Score: 7.5/10

 

Album Review by Zachary Norton, March 2017

“Starboy’:

500 Word Review: Dwellings “Foreverest” – Single

foreverest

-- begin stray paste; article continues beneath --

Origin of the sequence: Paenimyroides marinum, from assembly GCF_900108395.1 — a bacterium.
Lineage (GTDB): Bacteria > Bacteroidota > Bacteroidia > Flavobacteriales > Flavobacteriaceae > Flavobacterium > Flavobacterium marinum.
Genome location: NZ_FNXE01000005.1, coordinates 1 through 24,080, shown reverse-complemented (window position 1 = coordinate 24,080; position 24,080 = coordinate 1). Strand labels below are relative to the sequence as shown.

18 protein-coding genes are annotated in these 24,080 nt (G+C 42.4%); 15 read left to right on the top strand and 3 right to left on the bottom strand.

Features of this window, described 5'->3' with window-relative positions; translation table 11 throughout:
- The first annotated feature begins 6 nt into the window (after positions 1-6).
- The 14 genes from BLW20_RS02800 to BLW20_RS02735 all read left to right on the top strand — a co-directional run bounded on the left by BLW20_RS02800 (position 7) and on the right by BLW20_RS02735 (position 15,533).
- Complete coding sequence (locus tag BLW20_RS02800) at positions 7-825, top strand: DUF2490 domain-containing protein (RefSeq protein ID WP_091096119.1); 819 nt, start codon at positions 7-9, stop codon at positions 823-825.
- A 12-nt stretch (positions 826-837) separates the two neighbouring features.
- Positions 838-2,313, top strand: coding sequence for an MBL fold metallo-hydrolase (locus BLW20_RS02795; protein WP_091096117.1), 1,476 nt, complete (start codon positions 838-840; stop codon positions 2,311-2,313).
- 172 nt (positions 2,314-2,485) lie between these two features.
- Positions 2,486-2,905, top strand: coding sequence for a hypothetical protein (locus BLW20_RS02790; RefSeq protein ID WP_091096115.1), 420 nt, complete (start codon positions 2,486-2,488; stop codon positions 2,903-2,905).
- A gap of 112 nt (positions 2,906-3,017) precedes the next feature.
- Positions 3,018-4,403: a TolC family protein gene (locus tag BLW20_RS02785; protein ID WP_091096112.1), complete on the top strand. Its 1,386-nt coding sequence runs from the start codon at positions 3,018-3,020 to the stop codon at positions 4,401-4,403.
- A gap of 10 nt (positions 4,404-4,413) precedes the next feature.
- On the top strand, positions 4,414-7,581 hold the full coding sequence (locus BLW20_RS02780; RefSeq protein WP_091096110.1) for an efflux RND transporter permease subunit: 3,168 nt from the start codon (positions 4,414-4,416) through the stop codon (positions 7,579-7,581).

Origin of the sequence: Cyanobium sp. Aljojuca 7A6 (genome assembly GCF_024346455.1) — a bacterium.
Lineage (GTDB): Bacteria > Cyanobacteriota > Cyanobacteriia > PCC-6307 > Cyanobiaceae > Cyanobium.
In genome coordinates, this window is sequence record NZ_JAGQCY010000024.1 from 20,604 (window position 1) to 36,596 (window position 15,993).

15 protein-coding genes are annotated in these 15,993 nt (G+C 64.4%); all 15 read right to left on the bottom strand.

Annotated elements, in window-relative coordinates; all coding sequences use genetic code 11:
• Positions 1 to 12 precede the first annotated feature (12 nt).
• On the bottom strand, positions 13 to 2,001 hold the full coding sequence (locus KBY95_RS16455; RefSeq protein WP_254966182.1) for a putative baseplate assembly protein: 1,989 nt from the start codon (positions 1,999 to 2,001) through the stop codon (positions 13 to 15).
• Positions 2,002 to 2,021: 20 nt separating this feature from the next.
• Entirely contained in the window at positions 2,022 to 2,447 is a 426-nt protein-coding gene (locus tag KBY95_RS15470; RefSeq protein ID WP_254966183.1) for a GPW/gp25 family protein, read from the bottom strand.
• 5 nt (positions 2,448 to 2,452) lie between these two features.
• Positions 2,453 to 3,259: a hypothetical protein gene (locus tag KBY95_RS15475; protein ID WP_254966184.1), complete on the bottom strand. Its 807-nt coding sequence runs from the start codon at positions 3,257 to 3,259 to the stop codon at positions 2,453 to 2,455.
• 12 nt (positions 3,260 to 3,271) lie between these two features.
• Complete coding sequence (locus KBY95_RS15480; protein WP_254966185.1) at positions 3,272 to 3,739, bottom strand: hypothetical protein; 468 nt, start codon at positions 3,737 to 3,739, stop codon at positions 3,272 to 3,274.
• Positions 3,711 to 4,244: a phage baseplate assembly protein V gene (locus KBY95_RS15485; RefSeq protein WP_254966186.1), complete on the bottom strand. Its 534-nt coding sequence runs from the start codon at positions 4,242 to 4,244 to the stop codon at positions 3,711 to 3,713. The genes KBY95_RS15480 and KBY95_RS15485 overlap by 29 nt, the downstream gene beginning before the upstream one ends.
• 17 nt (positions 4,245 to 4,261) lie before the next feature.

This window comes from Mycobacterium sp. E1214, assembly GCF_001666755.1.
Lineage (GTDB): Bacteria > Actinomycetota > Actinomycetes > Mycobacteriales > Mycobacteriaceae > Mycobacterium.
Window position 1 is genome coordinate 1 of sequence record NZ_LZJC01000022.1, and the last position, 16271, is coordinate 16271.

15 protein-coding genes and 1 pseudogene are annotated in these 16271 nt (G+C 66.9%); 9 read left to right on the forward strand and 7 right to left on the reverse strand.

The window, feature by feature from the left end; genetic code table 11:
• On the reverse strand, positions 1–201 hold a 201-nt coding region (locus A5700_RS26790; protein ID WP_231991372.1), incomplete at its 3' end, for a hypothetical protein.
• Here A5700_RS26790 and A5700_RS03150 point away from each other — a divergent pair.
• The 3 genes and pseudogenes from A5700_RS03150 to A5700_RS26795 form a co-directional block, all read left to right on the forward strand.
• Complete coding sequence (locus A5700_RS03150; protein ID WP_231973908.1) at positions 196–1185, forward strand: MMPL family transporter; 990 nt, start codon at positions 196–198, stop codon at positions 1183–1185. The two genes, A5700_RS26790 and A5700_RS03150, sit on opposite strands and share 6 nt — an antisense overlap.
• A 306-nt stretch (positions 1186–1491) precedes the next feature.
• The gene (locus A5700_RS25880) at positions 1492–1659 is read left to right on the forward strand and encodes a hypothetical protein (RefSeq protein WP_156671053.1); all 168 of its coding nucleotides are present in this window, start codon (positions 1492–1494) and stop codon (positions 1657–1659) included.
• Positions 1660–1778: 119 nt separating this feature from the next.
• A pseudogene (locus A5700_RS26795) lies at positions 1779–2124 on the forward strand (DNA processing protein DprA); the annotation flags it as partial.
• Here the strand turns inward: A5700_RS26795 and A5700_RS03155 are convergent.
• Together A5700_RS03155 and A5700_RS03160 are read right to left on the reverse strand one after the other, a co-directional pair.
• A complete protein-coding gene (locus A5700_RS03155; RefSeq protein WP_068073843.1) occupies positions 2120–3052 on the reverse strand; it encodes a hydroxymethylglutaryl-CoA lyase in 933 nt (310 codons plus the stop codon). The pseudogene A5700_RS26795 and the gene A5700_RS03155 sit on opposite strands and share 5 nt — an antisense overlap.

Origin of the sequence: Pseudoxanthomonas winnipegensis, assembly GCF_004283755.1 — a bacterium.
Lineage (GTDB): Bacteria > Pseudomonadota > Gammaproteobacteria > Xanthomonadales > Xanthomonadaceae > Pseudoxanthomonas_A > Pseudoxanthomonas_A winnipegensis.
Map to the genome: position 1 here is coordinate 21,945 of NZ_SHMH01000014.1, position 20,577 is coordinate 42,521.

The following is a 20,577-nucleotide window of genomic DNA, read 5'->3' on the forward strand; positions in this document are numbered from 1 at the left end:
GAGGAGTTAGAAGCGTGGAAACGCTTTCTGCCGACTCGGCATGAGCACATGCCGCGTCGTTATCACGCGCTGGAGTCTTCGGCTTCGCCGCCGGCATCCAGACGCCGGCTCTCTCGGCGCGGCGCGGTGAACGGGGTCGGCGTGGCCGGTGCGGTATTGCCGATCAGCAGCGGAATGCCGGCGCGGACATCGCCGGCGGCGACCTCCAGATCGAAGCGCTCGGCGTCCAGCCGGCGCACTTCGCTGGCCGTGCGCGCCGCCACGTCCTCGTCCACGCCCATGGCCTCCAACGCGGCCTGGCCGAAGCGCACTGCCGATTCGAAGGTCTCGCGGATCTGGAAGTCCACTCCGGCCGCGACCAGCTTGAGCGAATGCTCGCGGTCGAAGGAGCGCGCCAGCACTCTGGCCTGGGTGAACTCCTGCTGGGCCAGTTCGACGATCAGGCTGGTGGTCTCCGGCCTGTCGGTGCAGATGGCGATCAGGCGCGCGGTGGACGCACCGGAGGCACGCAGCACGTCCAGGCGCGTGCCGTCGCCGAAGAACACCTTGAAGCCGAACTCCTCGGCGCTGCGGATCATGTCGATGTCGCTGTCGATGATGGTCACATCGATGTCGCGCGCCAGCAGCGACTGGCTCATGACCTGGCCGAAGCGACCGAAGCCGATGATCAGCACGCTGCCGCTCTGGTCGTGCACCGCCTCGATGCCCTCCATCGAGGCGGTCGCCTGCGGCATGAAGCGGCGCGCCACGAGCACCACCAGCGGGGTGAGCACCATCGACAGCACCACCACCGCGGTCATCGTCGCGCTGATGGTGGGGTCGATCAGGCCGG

On November 25th, Modesto, California based post hardcore band, Dwellings, released the follow up to their debut single “Lemonade” with the release of their latest single, “Foreverest”.  For those of you who have been following the page you will know how excited I am to hear new material from this group.  Their debut single was nothing short of phenomenal, and based off that performance alone, I honestly believe that this group is the future of the post hardcore sub genre.  That being said, I was extremely excited to hear new material from this group because I’m still curious to see how their sound will develop throughout this debut EP.  This new single, “Foreverest”, definitely varies significantly from their debut release, “Lemonade”, however there are still consistent themes heard on both tracks that give listeners and fans of the group a sense of what this up and coming band will sound like!